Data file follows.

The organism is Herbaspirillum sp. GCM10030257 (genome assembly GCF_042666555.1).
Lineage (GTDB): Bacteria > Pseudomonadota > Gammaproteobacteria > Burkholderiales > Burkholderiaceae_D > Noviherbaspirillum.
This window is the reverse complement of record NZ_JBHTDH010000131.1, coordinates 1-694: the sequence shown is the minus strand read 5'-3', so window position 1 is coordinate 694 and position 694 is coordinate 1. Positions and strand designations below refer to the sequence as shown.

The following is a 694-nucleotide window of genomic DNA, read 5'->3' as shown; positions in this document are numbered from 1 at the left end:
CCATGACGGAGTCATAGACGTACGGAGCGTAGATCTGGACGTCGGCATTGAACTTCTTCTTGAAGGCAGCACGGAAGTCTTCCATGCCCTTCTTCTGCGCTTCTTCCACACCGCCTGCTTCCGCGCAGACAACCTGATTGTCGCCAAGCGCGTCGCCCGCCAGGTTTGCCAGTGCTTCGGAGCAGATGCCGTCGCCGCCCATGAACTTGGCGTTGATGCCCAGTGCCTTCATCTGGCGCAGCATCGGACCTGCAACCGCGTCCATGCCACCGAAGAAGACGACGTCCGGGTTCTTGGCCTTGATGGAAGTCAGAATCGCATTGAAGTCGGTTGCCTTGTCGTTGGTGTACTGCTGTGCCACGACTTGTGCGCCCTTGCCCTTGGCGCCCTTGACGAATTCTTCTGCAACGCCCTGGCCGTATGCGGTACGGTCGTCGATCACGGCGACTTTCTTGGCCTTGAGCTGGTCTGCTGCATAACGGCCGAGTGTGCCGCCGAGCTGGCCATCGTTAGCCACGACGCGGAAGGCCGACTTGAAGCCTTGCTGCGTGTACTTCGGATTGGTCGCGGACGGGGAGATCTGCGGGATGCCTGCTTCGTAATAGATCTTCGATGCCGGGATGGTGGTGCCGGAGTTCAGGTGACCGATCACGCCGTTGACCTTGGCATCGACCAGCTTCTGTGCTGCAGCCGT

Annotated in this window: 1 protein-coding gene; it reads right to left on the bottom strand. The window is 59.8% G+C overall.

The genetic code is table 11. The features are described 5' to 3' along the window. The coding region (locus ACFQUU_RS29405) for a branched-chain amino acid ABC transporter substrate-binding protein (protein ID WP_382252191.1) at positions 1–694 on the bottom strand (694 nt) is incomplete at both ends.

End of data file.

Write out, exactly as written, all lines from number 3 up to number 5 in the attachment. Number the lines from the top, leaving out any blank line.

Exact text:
This window is the reverse complement of record NZ_JBHTDH010000131.1, coordinates 1-694: the sequence shown is the minus strand read 5'-3', so window position 1 is coordinate 694 and position 694 is coordinate 1. Positions and strand designations below refer to the sequence as shown.

The following is a 694-nucleotide window of genomic DNA, read 5'->3' as shown; positions in this document are numbered from 1 at the left end:
CCATGACGGAGTCATAGACGTACGGAGCGTAGATCTGGACGTCGGCATTGAACTTCTTCTTGAAGGCAGCACGGAAGTCTTCCATGCCCTTCTTCTGCGCTTCTTCCACACCGCCTGCTTCCGCGCAGACAACCTGATTGTCGCCAAGCGCGTCGCCCGCCAGGTTTGCCAGTGCTTCGGAGCAGATGCCGTCGCCGCCCATGAACTTGGCGTTGATGCCCAGTGCCTTCATCTGGCGCAGCATCGGACCTGCAACCGCGTCCATGCCACCGAAGAAGACGACGTCCGGGTTCTTGGCCTTGATGGAAGTCAGAATCGCATTGAAGTCGGTTGCCTTGTCGTTGGTGTACTGCTGTGCCACGACTTGTGCGCCCTTGCCCTTGGCGCCCTTGACGAATTCTTCTGCAACGCCCTGGCCGTATGCGGTACGGTCGTCGATCACGGCGACTTTCTTGGCCTTGAGCTGGTCTGCTGCATAACGGCCGAGTGTGCCGCCGAGCTGGCCATCGTTAGCCACGACGCGGAAGGCCGACTTGAAGCCTTGCTGCGTGTACTTCGGATTGGTCGCGGACGGGGAGATCTGCGGGATGCCTGCTTCGTAATAGATCTTCGATGCCGGGATGGTGGTGCCGGAGTTCAGGTGACCGATCACGCCGTTGACCTTGGCATCGACCAGCTTCTGTGCTGCAGCCGT